Planned Parenthood adds $10m to Democrat war chest in North Carolina

Planned Parenthood adds $10m to Democrat war chest in North Carolina

Planned Parenthood is planning to spend $10m — its largest single state investment — to help fund Democratic organising efforts in North Carolina's swing districts.

The investment is aimed at driving voters to support the Democrats running for office in the state — including a contested governor's race — as well as to bolster turnout for Joe Biden in the 2024 election.

In 2020, Mr Biden lost North Carolina to Donald Trump by just over a percentage point. A recent analysis by Moody's Analytics suggests that state could flip blue in 2024.

Critically, North Carolina is the only Deep South state where abortion is still legal after six weeks of pregnancy. That fact has become a major talking point for Democrats campaigning in the state this year, the New York Times reports.

Lieutenant Governor Mark Robinson, who is running for the Republicans in the state's gubernatorial race, has endorsed a total ban on abortions if a fetal heartbeat is detected. He has previously called abortion "murder," and insisted that when a woman becomes pregnant her body no longer belongs to her, even though he admitted having paid for an abortion in 1989.

Mr Robinson is running against Democrat Josh Stein, the state's attorney general.

Democrats are hoping that Mr Robinson's staunch stance on abortion, combined with grass-roots efforts and the new organising investment made by Planned Parenthood, will help motivate concerned voters to back them come November.

“As we head into November, all eyes are on North Carolina because abortion access across the entire region will be determined by the results of this election,” Emily Thompson, the deputy director of Planned Parenthood Votes South Atlantic and the spokesperson for the organisation's super PAC, Planned Parenthood Votes, said in a statement.

Planned Parenthood's investment will reportedly focus not just on the gubernatorial and presidential elections, but also 16 state legislature races. Democrats in North Carolina need to pick up a single seat and hold onto the ones they have in order to break the Republican supermajority in the state legislature.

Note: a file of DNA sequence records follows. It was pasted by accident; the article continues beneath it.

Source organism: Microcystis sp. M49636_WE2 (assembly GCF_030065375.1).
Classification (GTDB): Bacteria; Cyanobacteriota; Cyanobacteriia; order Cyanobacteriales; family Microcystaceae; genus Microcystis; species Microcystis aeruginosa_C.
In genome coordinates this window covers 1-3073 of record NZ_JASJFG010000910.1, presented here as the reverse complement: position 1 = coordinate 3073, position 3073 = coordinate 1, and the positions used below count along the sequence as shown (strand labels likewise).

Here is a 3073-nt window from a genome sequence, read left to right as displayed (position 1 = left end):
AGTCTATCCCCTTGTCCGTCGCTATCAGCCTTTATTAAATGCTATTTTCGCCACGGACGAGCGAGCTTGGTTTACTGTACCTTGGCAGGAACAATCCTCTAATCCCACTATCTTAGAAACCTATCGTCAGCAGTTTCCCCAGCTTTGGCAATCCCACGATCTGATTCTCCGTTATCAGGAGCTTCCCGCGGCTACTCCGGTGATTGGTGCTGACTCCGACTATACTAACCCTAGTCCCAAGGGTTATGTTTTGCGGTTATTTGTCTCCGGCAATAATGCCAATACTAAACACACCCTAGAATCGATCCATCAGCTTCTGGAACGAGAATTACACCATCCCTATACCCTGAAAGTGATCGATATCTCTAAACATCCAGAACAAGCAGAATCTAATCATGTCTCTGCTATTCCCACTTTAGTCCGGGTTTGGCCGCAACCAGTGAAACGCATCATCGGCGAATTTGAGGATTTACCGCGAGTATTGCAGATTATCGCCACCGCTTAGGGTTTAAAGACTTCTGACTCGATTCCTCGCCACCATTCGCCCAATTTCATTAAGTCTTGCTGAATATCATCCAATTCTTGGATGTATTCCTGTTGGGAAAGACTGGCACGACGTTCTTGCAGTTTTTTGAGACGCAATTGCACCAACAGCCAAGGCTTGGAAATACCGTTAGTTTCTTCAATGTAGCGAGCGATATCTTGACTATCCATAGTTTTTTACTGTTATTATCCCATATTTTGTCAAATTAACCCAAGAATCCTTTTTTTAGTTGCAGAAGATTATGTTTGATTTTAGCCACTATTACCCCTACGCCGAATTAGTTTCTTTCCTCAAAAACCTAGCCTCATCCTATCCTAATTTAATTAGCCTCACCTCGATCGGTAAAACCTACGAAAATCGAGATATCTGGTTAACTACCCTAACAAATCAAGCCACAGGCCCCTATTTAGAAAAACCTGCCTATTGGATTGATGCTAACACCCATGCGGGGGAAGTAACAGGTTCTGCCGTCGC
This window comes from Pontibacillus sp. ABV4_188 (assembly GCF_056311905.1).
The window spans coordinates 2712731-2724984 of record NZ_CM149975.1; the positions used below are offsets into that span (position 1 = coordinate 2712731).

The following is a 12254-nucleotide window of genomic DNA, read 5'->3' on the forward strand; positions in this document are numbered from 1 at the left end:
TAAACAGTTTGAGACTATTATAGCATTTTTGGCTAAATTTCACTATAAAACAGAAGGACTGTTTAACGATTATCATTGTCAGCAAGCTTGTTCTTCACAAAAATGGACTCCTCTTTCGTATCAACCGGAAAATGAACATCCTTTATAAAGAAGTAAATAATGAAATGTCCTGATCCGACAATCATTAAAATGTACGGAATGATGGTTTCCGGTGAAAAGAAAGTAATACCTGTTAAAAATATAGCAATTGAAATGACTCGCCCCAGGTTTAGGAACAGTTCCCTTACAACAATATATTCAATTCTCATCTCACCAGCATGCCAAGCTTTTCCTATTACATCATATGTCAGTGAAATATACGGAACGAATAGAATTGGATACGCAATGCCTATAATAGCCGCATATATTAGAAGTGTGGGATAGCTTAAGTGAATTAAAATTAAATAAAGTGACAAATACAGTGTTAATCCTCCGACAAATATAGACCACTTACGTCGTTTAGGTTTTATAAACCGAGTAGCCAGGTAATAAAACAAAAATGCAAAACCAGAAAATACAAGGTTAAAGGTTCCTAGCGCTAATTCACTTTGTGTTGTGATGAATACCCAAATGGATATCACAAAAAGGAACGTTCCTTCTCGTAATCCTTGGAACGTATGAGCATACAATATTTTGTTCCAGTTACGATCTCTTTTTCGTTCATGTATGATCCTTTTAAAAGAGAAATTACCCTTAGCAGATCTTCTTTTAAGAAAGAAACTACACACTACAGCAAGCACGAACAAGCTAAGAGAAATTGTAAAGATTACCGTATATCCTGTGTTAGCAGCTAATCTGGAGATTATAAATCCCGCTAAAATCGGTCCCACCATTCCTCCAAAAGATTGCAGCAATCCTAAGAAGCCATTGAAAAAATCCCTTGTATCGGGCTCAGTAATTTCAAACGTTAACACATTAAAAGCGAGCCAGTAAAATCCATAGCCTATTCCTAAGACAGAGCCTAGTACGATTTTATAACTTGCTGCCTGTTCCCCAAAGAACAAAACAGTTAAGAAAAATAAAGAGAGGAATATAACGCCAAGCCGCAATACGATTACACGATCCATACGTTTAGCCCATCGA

Mike Lonergan, a spokesman for Mr Robinson, brushed off Planned Parenthood's planned investment, saying it was part of the "same old playbook" used by Democrats in the past, and called both the Democratic Party and the organisation "extreme and out of step with our state's values."

While that may have been true at one point, it may not be so in modern day North Carolina; the state has one of the fastest-growing populations in the US, with most of the newcomers moving into urban counties which typically vote for Democrats.

Mr Lonergan said that while Mr Robinson will support the fetal hearbeat bill to eliminate nearly all abortions, the lieutenant governor “also wants to turn North Carolina into a destination state for life by doing more to support women that choose life, like improving our foster-care and adoption systems, and preserving access to I.V.F".

Planned Parenthood's organisers have said they will spend their time trying to reach suburban white women early on in their campaign, and that the organisation has hired advocates who will target young Black and Latino voters as well.

Anderson Clayton, the state's Democratic Party Chair, told The Independent that "it is now or never for us" in North Carolina.

"We either have it happen in 2024 or we go to sleep for ten years," he said. "If we lose this Supreme Court seat this year, we’ve got no chance to take back the courts in 2028, which means we’re under gerrymandered maps for the next 10 years in North Carolina.”